The idea of tailoring an entire brand to its audiences at an individual level. It’s what brands aim for, what consumers expect, and what will move the industry forward.
Tiff. Sonar Group
July 17, 2019
91% of consumers are more likely to shop with brands who provide relevant offers and recommendations.
81% of consumers want brands to get to know them and understand when to approach them and when not to
But brands will do well to mind that personalisation is a double-edged sword. Just because we can do it, does it mean we should?
Consumers are well-informed (if not, cynical) about the type of data we, marketers, have available to us. This sets an expectation for brands to be relevant to those we reach. Platforms understand this set of expectation, which is why our assets on the Googles and Facebooks of the world would often see penalisation if relevance isn’t clear.
In retail, the expectation is real with 57% of consumers willing to share personal data in exchange for personalised offers/discounts.
Brands wouldn’t want to create wastage in their efforts and marketing budgets by reaching the wrong people either. That’s a win-win for personalisation!
And yet, layered on the expectation of brands reaching the right people with the right message, a report by customer experience platform InMoment showed 70% of Australian consumers find personalised marketing “creepy”.
This often comes with a red ‘danger’ tape when brands don’t clearly state information is being collected. Let’s not forget that GDPR is still in the spotlight, and has created a sharp precedent of consumer cynicism towards brands’ data privacy management.
The truth is that personalisation is a necessary evil.
In today’s landscape, consumers build their identity via their selection of brands. As such, brands (and especially retail) are part of a selected lifestyle – and consumers demand recognition. After all, it’s a two-way communication these days between brands and consumers. Brand resonance, top-of-mind, advocacy, and loyalty are all at risk if brands fail to be relevant.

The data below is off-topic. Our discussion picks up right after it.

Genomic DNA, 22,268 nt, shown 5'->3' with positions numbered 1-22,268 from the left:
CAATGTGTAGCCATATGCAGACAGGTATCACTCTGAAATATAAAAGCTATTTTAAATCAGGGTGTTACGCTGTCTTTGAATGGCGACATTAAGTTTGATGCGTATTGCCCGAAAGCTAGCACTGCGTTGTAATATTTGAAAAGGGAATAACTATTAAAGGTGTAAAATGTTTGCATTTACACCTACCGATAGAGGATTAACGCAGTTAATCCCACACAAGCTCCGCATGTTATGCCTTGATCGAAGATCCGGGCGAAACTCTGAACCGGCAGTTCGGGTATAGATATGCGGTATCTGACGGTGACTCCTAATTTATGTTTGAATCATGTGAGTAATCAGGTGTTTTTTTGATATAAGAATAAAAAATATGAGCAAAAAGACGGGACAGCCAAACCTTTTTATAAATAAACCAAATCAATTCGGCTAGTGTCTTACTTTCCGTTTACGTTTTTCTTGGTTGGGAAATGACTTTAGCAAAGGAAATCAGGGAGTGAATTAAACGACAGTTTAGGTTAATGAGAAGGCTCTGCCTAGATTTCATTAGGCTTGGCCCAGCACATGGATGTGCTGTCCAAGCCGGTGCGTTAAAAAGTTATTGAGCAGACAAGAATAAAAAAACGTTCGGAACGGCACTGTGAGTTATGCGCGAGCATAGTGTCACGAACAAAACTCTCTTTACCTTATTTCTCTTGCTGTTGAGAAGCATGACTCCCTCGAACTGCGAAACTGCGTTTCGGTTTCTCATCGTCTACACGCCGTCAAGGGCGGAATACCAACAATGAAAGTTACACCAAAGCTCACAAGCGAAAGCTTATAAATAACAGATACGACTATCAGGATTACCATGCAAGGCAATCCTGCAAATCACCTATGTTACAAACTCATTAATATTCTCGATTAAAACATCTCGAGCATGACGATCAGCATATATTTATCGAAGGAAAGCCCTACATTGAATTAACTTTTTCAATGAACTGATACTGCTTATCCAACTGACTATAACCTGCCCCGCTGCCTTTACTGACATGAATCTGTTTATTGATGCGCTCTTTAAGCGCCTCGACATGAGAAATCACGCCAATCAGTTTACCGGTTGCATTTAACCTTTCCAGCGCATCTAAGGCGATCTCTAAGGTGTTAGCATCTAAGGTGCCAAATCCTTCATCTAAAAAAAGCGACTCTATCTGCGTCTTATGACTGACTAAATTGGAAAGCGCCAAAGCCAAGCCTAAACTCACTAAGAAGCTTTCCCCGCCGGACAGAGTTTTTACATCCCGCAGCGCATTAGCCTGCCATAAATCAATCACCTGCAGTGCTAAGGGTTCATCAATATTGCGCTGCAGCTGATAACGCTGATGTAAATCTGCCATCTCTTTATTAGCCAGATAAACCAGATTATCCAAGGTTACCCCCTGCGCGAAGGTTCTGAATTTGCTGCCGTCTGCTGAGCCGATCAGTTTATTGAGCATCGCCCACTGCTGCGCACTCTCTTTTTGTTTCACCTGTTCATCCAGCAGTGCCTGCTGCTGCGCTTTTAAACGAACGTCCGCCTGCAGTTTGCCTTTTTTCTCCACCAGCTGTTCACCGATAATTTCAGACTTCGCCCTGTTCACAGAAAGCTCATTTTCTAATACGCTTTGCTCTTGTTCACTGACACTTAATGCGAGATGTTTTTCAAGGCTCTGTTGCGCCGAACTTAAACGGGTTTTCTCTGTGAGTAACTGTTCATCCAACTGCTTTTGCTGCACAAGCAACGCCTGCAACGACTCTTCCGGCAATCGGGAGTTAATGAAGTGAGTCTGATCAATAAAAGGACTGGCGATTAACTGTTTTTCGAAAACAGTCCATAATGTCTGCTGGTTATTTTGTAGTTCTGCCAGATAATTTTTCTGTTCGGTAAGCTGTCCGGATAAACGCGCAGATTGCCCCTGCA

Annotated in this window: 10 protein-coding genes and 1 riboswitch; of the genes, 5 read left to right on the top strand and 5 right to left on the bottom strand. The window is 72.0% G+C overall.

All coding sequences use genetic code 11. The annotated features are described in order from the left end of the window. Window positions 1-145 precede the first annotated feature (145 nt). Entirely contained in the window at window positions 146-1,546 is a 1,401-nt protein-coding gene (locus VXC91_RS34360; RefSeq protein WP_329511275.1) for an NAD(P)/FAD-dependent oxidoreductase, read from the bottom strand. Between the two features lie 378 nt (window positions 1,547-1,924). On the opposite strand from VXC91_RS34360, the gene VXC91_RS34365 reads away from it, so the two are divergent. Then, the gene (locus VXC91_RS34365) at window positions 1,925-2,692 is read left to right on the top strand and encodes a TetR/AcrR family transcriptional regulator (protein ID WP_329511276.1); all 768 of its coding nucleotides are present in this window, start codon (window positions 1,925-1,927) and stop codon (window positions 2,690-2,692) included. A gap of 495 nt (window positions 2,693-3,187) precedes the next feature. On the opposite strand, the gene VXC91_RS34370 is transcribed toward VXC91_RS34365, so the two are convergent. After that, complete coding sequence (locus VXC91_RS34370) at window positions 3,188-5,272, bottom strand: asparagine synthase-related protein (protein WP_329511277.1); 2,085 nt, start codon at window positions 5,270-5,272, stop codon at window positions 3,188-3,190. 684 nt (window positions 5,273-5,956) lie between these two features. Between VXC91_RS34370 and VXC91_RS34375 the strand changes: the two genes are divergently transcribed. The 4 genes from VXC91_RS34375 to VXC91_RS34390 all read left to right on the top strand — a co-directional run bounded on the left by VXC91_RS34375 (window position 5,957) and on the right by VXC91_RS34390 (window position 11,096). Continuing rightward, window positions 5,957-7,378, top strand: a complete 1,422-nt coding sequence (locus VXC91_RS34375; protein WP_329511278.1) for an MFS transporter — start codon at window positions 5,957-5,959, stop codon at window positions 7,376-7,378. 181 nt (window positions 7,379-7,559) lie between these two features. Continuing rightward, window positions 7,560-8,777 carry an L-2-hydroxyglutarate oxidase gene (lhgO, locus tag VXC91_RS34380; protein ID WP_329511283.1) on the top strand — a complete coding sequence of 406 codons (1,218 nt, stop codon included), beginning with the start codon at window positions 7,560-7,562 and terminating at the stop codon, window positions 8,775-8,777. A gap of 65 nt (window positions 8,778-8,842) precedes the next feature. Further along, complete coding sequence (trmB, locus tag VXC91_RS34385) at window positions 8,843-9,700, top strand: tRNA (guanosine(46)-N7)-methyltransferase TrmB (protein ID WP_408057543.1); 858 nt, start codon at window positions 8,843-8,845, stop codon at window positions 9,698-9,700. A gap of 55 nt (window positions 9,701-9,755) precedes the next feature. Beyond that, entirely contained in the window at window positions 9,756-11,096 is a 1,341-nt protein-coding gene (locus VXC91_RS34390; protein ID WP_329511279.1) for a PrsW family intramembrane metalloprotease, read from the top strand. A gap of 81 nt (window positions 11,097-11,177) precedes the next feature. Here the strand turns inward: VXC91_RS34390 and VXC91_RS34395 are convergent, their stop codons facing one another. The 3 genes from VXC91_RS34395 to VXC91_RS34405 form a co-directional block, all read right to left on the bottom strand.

Just as much as personalisation is about communication – it’s about listening to the consumer. Not unlike a human relationship, the distrust between a brand and its consumers can be overcome with time and loyalty from both sides. This means having a clear value exchange, to remain relevant and build that relationship.
Just because we have the data, doesn’t mean we should boast about it back to our audience. It’s like going on a first date and showcasing all the information you’ve gathered from a pre-date research. Be sensitive, but more importantly, stay true to your brand value.
As much as personalisation is about the individual consumers, it also needs to be strategic. Having guidance from senior levels helps maintain its vision, and builds cohesion across the business. It isn’t about doing it for the sake of doing it – it’s a brand’s commitment to sustain itself and its consumers – it can define a business as much as the products/services it provides.